schematic diagram of 3-shot interleaved DWI. Note: The solid lines represent
the collecting lines in the k-space (Fourier space) of images, and the dotted
lines denote the lines where signals are not sampled.

2.
Phase-constrained
Low Rank Hankel Matrix reconstruction (PLRHM)

We exploit the partial sum of
singular values to constrain low-rankness, the proposed rank minimization model
is:

where denotes concatenated matrices of k-space
data of shots, ,
is an operator that converts into so called matrix in LORAKS the Fourier transform operator, the inverse Fourier transform operator, the channel coil sensitivity map, an operator that under-samples k-space
data and zero-fills the non-sampled data points, the channel sampled k-space data, where is the rank of ,
the matrix size of ,
a regularization parameter that balances
the data consistency and low-rankness constraint.

3.
Main
results

The proposed method was compared
with two state-of-the-art navigator-free DWI image reconstruction methods,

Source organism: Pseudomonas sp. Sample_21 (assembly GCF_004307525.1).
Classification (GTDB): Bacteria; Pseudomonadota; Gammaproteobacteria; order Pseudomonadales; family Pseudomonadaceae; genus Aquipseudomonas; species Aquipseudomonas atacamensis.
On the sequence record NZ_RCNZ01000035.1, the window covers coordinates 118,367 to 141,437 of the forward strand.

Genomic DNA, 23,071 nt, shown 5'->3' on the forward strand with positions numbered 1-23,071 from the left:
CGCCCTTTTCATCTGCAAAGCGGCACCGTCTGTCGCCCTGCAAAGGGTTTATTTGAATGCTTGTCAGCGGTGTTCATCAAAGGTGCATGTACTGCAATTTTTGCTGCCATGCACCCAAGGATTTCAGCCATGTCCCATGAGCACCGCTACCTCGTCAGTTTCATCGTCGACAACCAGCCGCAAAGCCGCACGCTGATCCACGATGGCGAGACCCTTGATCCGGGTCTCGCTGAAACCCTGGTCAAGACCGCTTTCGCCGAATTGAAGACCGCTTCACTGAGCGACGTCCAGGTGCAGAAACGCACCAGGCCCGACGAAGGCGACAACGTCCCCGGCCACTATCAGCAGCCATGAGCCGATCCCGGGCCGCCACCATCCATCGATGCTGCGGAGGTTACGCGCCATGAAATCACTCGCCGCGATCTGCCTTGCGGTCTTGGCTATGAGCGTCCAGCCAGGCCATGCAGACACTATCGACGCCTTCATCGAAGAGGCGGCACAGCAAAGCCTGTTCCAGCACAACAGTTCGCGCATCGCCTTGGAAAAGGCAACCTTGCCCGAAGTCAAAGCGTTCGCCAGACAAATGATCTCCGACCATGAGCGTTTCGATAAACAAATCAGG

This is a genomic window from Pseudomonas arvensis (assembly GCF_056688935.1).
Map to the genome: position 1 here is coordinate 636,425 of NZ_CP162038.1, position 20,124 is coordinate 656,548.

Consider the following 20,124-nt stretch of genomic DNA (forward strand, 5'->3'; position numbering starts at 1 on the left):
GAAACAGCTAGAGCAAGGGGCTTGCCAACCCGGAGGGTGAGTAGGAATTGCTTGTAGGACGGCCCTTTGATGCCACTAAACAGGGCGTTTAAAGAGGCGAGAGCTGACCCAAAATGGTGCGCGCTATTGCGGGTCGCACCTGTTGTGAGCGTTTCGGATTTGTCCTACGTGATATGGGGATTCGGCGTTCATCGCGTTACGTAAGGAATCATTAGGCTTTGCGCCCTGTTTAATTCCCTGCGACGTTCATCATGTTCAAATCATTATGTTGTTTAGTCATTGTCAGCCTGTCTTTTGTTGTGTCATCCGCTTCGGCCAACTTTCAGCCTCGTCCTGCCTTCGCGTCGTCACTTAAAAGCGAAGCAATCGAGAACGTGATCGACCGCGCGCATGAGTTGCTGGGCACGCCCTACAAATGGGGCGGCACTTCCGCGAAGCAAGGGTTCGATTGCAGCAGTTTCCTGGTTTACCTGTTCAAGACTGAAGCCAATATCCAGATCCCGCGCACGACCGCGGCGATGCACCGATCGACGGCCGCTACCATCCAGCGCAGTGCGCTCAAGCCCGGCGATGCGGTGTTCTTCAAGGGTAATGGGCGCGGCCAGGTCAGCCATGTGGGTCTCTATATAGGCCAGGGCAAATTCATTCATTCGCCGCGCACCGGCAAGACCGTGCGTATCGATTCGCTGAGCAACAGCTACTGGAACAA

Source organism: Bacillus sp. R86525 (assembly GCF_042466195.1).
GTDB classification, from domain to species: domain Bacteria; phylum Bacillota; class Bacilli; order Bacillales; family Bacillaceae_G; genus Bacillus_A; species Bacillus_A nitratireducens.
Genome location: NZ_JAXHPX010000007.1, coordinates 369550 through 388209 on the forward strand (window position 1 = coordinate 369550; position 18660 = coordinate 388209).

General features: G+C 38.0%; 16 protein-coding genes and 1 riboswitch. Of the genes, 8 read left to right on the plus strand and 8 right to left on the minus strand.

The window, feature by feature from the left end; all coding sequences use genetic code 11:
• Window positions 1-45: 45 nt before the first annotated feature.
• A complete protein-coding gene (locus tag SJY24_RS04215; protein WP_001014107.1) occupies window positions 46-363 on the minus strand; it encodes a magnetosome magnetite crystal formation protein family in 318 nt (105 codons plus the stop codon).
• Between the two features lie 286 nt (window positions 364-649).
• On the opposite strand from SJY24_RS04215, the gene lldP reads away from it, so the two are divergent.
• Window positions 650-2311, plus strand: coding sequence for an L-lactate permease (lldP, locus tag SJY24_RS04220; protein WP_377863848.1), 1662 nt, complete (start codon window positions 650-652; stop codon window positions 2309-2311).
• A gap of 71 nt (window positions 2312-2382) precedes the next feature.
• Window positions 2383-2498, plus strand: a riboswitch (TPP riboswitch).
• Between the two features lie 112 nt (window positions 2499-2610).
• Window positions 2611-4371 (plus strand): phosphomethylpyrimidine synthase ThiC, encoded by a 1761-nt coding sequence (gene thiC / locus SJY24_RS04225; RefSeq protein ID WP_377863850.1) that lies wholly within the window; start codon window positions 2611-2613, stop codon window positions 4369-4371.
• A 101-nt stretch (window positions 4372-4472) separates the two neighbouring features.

including the POCS-ICE and MUSSELS. Figure 2 show two slices reconstructions of
8-shot head DWI. Figure 2(d) exhibit the references reconstructed by IRIS.
Slight artifacts still remain in the reconstructions of POCS-ICE (Figure 2(a)),
as marked by red arrows. POCS-MUSSELS reconstructions (Figure 2(b)) show no
obvious artifacts but they look dark in the center of images, as marked by
yellow arrows. While our results (Figure 2(c)) can effectively reconstruct the
image with minimal artifacts.

Figure
2. Reconstructions of slice 9 of 8-shot *in
vivo* head DWI using different reconstruction methods. (a) POCS-ICE, (b) POCS-MUSSELS,
(c) the proposed method, (d) reference reconstructed by IRIS. The residual